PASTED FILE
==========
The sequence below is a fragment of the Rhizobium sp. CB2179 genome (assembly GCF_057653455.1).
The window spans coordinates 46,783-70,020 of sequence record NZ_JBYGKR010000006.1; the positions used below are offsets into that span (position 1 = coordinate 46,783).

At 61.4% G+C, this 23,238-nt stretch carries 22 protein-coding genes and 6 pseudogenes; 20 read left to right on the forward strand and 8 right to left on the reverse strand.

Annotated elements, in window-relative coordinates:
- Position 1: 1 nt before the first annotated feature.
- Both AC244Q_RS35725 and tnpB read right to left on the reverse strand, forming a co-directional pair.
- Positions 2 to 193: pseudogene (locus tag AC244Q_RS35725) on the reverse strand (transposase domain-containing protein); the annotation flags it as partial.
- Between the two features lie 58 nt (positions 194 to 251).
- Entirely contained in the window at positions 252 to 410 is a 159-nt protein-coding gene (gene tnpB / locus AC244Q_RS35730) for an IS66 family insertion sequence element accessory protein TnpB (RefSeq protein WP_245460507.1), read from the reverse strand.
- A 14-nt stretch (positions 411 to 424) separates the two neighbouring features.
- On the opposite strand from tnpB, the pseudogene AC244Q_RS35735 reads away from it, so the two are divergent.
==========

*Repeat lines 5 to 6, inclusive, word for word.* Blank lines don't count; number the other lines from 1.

- Position 1: 1 nt before the first annotated feature.
- Both AC244Q_RS35725 and tnpB read right to left on the reverse strand, forming a co-directional pair.